I’m working on updates to a Te Tiriti workshop. It’s taking me hours because the research is scrupulous; every word and every concept must be referenced to a reliable source. Our information must be accurate and trustworthy.

As I do this, I think of every richly researched document that I am drawing my information from. I think of all the hours people have dedicated to researching and documenting this information. I think of the lives of all the people whose deep knowledge and expertise are recorded in these tomes – hours, years, lives, generations. So much deep understanding and knowledge of Aotearoa – of the context, the meaning, and the politics of He Whakaputanga and Te Tiriti o Waitangi.

I feel so wild that one person (supported by a select few) – who has no respect for any of this expert knowledge and who makes things up and blatantly lies – gets more state-funded media coverage for their marginal views than any of the people who have dedicated their whole lives to understanding and working for harmonious and just relationships in this country. The Prime Minister says National won’t support ACT’s Bill beyond the first reading and that it won’t ‘mess with the Treaty’, yet they are wholly responsible for giving this space to the disinformation of their coalition partners. They are already messing with the Treaty, and the media feeds it. While the Treaty Principles Bill isn’t their bill, National have signed up to and are enacting line after line of anti-Māori action in both their coalition agreements.

It is deeply troubling that expert understandings and evidence are not being heeded by this government, and that public input and court process are being denied as law changes are enacted under urgency, repealing Smokefree legislation and disestablishing Te Aka Whai Ora are just two examples. The weakness of our democracy with its limited checks on power is in stark relief at this time.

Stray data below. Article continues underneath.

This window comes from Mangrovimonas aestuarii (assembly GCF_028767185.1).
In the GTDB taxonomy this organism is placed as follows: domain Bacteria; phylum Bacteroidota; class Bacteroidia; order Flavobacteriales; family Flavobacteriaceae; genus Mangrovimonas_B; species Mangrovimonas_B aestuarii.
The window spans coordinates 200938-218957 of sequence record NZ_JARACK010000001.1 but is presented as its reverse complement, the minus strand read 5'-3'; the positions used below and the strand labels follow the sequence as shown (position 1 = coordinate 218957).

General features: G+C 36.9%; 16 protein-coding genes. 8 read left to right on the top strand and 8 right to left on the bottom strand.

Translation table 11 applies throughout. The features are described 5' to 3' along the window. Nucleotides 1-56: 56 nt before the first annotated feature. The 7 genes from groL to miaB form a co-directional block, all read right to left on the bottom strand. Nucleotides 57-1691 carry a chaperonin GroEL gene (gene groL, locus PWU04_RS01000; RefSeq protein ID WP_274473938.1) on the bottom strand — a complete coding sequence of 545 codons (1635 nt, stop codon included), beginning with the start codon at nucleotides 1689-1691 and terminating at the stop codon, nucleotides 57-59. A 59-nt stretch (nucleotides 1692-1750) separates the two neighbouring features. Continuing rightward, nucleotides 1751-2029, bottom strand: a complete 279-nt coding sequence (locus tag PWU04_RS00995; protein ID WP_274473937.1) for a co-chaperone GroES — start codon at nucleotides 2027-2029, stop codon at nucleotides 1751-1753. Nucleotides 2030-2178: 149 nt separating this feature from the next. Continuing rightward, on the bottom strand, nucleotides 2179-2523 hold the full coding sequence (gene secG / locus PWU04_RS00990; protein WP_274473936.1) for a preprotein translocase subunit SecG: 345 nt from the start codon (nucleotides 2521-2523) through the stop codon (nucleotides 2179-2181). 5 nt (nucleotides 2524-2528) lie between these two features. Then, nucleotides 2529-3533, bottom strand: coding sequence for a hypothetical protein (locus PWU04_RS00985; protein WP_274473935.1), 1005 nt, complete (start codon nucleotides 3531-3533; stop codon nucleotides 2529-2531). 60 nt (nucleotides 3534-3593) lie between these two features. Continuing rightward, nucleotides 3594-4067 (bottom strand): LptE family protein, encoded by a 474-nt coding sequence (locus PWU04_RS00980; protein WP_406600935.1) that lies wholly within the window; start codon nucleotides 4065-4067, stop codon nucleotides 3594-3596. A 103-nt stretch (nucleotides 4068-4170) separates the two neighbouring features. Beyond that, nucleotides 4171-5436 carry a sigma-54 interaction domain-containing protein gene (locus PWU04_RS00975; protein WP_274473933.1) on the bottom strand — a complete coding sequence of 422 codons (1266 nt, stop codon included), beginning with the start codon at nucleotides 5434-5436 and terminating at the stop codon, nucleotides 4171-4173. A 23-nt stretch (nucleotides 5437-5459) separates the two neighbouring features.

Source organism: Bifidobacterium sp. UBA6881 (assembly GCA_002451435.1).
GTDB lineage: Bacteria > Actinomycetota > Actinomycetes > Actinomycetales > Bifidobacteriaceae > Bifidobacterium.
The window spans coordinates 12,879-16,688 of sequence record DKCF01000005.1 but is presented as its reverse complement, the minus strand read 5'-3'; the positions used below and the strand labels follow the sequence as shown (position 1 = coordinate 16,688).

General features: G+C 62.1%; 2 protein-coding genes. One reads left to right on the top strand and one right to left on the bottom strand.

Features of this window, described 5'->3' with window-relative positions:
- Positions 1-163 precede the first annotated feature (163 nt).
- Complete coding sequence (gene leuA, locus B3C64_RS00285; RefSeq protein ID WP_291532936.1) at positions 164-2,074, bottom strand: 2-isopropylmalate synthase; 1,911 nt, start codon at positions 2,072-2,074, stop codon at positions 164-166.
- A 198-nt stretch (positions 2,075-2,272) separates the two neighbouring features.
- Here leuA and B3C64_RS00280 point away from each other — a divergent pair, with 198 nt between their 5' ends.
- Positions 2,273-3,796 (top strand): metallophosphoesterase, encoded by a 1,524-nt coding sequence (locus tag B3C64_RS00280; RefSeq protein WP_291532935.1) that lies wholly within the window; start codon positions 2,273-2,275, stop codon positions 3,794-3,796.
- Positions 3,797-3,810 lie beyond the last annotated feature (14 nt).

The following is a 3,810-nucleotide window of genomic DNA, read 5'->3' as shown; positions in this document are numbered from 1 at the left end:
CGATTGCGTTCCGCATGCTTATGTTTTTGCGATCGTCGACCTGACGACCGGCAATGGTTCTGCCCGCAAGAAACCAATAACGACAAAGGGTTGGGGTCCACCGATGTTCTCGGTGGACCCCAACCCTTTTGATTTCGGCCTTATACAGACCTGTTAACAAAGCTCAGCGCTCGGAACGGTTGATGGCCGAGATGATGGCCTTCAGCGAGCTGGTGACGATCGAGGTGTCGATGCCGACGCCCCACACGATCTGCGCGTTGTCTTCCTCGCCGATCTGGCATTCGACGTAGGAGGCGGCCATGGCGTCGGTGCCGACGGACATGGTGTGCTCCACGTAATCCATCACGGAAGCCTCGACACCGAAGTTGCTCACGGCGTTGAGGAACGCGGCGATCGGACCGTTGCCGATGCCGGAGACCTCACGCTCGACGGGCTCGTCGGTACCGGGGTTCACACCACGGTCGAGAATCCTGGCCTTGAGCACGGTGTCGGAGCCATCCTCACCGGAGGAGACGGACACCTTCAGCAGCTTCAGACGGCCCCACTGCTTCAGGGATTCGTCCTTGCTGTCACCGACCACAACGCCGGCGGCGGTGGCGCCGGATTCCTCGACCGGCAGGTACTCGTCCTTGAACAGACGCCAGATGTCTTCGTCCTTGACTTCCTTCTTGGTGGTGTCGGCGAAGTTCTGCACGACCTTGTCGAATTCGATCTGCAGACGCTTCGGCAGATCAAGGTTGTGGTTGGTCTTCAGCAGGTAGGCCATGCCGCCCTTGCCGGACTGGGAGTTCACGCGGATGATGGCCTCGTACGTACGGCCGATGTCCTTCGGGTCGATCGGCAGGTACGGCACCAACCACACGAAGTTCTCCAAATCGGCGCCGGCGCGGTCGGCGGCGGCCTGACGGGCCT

And then this beautiful waiata from the Aunties pops up on my feed:   

 

People of Aotearoa make a stand and fight on forever, unite all our children, make it seem hopeful for them.   

Teach them to love one and other, tell them we will recover, tell them for we are the ones who will fight on to the end.   

 

I listen, I feel sad, I calm a little. Each of these wāhine have given their lives to this kaupapa. I listen to their words and think, ‘This time provides us with impetus to act. Tangata Tiriti, we need to make a stand now. We need to talk to our people, our media, and our local politicians and tell them we want a united Te Tiriti honouring Aotearoa and a flourishing environment for our children. We need to share accurate information on the power of Te Tiriti to shape an inclusive and fair society.’  

And so, I return with urgency to focusing on the slow work of truth-telling.

Tīhei mauri ora!   

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